7. A deficit in zinc availability can cause alterations in tubulin thiol redox status in cultured neurons and in the developing fetal rat brain. (United States)

    Mackenzie, Gerardo G; Salvador, Gabriela A; Romero, Carolina; Keen, Carl L; Oteiza, Patricia I


    Zinc (Zn) deficiency during early development can result in multiple brain abnormalities and altered neuronal functions. In rats, a gestational deficit of Zn can affect the fetal brain cytoskeleton and signaling cascades involved in cellular processes that are central to brain development. In this paper, we tested the hypothesis that oxidative stress is involved in Zn deficiency-induced altered tubulin dynamics and the associated dysregulation of transcription factor NF-κB. For this purpose, we used two cell culture models (rat cortical neurons, human IMR-32 neuroblastoma cells) and an animal model of Zn deficiency. A low rate of in vitro tubulin polymerization, an increase in tubulin oligomers, and a higher protein cysteine oxidation were observed in the Zn-deficient neuronal cells and in gestation day 19 fetal brains obtained from dams fed marginal-Zn diets throughout pregnancy. These alterations could be prevented by treating the Zn-deficient cells with the reducing agent tris(2-carboxyethyl)phosphine or by the presence of N-acetylcysteine (NAC) and α-lipoic acid (LA). Consistent with the above, Zn deficiency-induced tubulin-mediated alterations in transcription factor NF-κB nuclear translocation were prevented by treating IMR-32 cells with LA and NAC. Binding of the NF-κB protein p50, dynein, and karyopherin α (components of the NF-κB transport complex) to β-tubulin as well as the expression of NF-κB-dependent genes (Bcl-2, cyclin D1, and c-myc) was also restored by the addition of LA and NAC to Zn-deficient cells. In conclusion, a deficit in Zn viability could affect early brain development through: (1) an induction of oxidative stress, (2) tubulin oxidation, (3) altered tubulin dynamics, and (4) deregulation of signals (e.g., NF-κB) involved in critical developmental events. Copyright © 2011 Elsevier Inc. All rights reserved.

  8. Aluminum alters NMDA receptor 1A and 2A/B expression on neonatal hippocampal neurons in rats

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    Yuan Chia-Yi


    Full Text Available Abstract Background High aluminum (Al content in certain infant formula raises the concern of possible Al toxicity on brain development of neonates during their vulnerable period of growing. Results of in vivo study showed that Al content of brain tissues reached to 74 μM when oral intake up to 1110 μM, 10 times of that in the hi-Al infant formula. Methods Utilizing a cultured neuron cells in vitro model, we have assessed Al influence on neuronal specific gene expression alteration by immunoblot and immunohistochemistry and neural proliferation rate changes by MTT assay. Results Microscopic images showed that the neurite outgrowth of hippocampal neurons increased along with the Al dosages (37, 74 μM Al (AlCl3. MTT results also indicated that Al increased neural cell viability. On the other hand, the immunocytochemistry staining suggested that the protein expressions of NMDAR 1A and NMDAR 2A/B decreased with the Al dosages (p Conclusion Treated hippocampal neurons with 37 and 74 μM of Al for 14 days increased neural cell viability, but hampered NMDAR 1A and NMDAR 2A/B expressions. It was suggested that Al exposure might alter the development of hippocampal neurons in neonatal rats.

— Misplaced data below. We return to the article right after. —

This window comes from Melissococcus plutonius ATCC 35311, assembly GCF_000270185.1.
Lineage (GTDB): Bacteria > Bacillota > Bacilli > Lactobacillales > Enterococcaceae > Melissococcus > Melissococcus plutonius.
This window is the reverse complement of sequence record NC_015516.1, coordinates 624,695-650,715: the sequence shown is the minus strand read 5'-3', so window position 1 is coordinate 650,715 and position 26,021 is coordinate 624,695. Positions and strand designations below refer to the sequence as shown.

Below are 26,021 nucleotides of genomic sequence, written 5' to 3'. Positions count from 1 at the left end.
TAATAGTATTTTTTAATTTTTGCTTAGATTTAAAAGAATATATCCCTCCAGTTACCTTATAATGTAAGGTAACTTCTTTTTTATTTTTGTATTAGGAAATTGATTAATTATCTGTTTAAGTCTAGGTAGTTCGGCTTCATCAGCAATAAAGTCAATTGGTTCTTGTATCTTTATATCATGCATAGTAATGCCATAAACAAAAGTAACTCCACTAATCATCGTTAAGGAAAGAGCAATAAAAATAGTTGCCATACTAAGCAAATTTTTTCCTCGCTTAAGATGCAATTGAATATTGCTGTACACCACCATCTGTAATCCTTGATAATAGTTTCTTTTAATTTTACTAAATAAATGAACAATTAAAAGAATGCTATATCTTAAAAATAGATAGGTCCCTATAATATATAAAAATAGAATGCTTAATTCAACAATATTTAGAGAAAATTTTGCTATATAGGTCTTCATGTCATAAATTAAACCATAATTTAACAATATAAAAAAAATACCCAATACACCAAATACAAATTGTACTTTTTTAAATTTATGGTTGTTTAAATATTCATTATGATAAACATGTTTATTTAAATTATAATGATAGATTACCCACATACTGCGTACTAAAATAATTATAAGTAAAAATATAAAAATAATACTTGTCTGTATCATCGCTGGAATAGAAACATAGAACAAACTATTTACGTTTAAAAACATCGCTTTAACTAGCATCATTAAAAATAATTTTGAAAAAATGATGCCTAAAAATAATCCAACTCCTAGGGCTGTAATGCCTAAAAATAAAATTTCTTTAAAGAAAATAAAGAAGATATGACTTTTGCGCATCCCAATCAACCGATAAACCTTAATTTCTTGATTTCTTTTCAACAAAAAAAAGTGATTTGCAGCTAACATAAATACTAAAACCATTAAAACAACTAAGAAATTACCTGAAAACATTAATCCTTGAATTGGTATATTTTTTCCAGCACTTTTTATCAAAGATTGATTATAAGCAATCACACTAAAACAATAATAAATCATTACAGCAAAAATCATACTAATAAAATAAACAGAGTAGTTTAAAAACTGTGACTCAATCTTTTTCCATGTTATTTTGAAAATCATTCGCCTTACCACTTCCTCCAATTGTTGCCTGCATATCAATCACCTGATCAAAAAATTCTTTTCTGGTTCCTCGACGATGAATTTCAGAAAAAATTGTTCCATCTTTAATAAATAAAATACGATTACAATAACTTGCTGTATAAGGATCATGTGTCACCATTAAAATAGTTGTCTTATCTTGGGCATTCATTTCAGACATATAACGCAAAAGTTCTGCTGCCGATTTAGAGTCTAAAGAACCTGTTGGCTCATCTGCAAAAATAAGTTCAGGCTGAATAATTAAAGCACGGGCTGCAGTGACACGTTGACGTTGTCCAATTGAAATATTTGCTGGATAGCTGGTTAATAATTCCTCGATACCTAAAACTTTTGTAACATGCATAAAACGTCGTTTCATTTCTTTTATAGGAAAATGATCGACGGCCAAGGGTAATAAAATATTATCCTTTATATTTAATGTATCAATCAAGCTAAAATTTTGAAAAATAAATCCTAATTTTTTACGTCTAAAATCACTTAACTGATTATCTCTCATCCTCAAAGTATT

9. Advanced type 1 diabetes is associated with ASIC alterations in mouse lower thoracic dorsal root ganglia neurons. (United States)

    Radu, Beatrice Mihaela; Dumitrescu, Diana Ionela; Marin, Adela; Banciu, Daniel Dumitru; Iancu, Adina Daniela; Selescu, Tudor; Radu, Mihai


    Acid-sensing ion channels (ASICs) from dorsal root ganglia (DRG) neurons are proton sensors during ischemia and inflammation. Little is known about their role in type 1 diabetes (T1D). Our study was focused on ASICs alterations determined by advanced T1D status. Primary neuronal cultures were obtained from lower (T9-T12) thoracic DRG neurons from Balb/c and TCR-HA(+/-)/Ins-HA(+/-) diabetic male mice (16 weeks of age). Patch-clamp recordings indicate a change in the number of small DRG neurons presenting different ASIC-type currents. Multiple molecular sites of ASICs are distinctly affected in T1D, probably due to particular steric constraints for glycans accessibility to the active site: (i) ASIC1 current inactivates faster, while ASIC2 is slower; (ii) PcTx1 partly reverts diabetes effects against ASIC1- and ASIC2-inactivations; (iii) APETx2 maintains unaltered potency against ASIC3 current amplitude, but slows ASIC3 inactivation. Immunofluorescence indicates opposite regulation of different ASIC transcripts while qRT-PCR shows that ASIC mRNA ranking (ASIC2 > ASIC1 > ASIC3) remains unaltered. In conclusion, our study has identified biochemical and biophysical ASIC changes in lower thoracic DRG neurons due to advanced T1D. As hypoalgesia is present in advanced T1D, ASICs alterations might be the cause or the consequence of diabetic insensate neuropathy.